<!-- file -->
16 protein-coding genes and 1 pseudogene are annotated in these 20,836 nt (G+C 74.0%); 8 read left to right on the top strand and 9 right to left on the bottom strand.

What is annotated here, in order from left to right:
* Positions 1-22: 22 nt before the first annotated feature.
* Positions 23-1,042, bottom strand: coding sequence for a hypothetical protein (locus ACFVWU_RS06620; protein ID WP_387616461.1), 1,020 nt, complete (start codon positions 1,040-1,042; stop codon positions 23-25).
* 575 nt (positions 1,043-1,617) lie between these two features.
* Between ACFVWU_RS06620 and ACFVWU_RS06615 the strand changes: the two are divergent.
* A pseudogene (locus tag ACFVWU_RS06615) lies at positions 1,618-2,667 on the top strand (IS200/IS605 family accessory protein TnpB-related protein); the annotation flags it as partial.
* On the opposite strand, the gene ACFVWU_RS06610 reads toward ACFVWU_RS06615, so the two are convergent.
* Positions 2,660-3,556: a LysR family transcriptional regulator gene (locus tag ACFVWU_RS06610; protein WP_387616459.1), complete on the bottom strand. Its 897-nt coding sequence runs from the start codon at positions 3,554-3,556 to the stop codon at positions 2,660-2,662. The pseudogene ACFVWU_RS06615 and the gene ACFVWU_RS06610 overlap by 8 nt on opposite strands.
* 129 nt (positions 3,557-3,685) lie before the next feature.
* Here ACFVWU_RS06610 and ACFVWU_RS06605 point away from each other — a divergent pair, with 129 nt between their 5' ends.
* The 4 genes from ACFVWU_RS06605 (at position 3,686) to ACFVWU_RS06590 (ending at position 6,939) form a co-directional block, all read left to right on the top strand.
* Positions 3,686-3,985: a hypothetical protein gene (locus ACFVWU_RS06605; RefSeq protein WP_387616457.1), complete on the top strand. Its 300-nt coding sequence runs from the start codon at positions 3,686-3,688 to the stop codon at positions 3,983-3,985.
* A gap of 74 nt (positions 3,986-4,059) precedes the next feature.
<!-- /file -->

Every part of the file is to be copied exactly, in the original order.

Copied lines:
16 protein-coding genes and 1 pseudogene are annotated in these 20,836 nt (G+C 74.0%); 8 read left to right on the top strand and 9 right to left on the bottom strand.

What is annotated here, in order from left to right:
* Positions 1-22: 22 nt before the first annotated feature.
* Positions 23-1,042, bottom strand: coding sequence for a hypothetical protein (locus ACFVWU_RS06620; protein ID WP_387616461.1), 1,020 nt, complete (start codon positions 1,040-1,042; stop codon positions 23-25).
* 575 nt (positions 1,043-1,617) lie between these two features.
* Between ACFVWU_RS06620 and ACFVWU_RS06615 the strand changes: the two are divergent.
* A pseudogene (locus tag ACFVWU_RS06615) lies at positions 1,618-2,667 on the top strand (IS200/IS605 family accessory protein TnpB-related protein); the annotation flags it as partial.
* On the opposite strand, the gene ACFVWU_RS06610 reads toward ACFVWU_RS06615, so the two are convergent.
* Positions 2,660-3,556: a LysR family transcriptional regulator gene (locus tag ACFVWU_RS06610; protein WP_387616459.1), complete on the bottom strand. Its 897-nt coding sequence runs from the start codon at positions 3,554-3,556 to the stop codon at positions 2,660-2,662. The pseudogene ACFVWU_RS06615 and the gene ACFVWU_RS06610 overlap by 8 nt on opposite strands.
* 129 nt (positions 3,557-3,685) lie before the next feature.
* Here ACFVWU_RS06610 and ACFVWU_RS06605 point away from each other — a divergent pair, with 129 nt between their 5' ends.
* The 4 genes from ACFVWU_RS06605 (at position 3,686) to ACFVWU_RS06590 (ending at position 6,939) form a co-directional block, all read left to right on the top strand.
* Positions 3,686-3,985: a hypothetical protein gene (locus ACFVWU_RS06605; RefSeq protein WP_387616457.1), complete on the top strand. Its 300-nt coding sequence runs from the start codon at positions 3,686-3,688 to the stop codon at positions 3,983-3,985.
* A gap of 74 nt (positions 3,986-4,059) precedes the next feature.